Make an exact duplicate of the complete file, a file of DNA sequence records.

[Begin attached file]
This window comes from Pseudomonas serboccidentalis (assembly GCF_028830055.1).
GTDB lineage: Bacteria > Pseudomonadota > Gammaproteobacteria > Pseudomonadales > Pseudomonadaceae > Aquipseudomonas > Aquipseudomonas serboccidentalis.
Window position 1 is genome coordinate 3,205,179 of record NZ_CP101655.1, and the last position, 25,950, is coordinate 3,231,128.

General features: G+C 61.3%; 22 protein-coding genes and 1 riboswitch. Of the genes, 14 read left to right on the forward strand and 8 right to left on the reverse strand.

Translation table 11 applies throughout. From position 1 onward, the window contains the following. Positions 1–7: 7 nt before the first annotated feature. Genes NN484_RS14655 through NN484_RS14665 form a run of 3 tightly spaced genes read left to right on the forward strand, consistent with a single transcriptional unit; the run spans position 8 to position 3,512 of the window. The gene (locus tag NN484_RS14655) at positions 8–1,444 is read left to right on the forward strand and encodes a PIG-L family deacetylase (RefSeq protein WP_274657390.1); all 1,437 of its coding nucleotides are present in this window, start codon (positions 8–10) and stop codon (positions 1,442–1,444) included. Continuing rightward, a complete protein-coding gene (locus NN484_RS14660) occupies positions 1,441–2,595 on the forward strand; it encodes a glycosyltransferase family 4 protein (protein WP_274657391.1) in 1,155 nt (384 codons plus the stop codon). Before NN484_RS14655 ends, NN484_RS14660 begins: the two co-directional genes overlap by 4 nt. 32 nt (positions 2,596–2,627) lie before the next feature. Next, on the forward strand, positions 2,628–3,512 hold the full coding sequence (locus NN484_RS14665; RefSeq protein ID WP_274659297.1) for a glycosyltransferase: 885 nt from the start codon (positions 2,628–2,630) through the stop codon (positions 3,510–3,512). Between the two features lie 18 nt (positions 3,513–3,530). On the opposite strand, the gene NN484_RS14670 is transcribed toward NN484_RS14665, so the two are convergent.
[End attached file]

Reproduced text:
This window comes from Pseudomonas serboccidentalis (assembly GCF_028830055.1).
GTDB lineage: Bacteria > Pseudomonadota > Gammaproteobacteria > Pseudomonadales > Pseudomonadaceae > Aquipseudomonas > Aquipseudomonas serboccidentalis.
Window position 1 is genome coordinate 3,205,179 of record NZ_CP101655.1, and the last position, 25,950, is coordinate 3,231,128.

General features: G+C 61.3%; 22 protein-coding genes and 1 riboswitch. Of the genes, 14 read left to right on the forward strand and 8 right to left on the reverse strand.

Translation table 11 applies throughout. From position 1 onward, the window contains the following. Positions 1–7: 7 nt before the first annotated feature. Genes NN484_RS14655 through NN484_RS14665 form a run of 3 tightly spaced genes read left to right on the forward strand, consistent with a single transcriptional unit; the run spans position 8 to position 3,512 of the window. The gene (locus tag NN484_RS14655) at positions 8–1,444 is read left to right on the forward strand and encodes a PIG-L family deacetylase (RefSeq protein WP_274657390.1); all 1,437 of its coding nucleotides are present in this window, start codon (positions 8–10) and stop codon (positions 1,442–1,444) included. Continuing rightward, a complete protein-coding gene (locus NN484_RS14660) occupies positions 1,441–2,595 on the forward strand; it encodes a glycosyltransferase family 4 protein (protein WP_274657391.1) in 1,155 nt (384 codons plus the stop codon). Before NN484_RS14655 ends, NN484_RS14660 begins: the two co-directional genes overlap by 4 nt. 32 nt (positions 2,596–2,627) lie before the next feature. Next, on the forward strand, positions 2,628–3,512 hold the full coding sequence (locus NN484_RS14665; RefSeq protein ID WP_274659297.1) for a glycosyltransferase: 885 nt from the start codon (positions 2,628–2,630) through the stop codon (positions 3,510–3,512). Between the two features lie 18 nt (positions 3,513–3,530). On the opposite strand, the gene NN484_RS14670 is transcribed toward NN484_RS14665, so the two are convergent.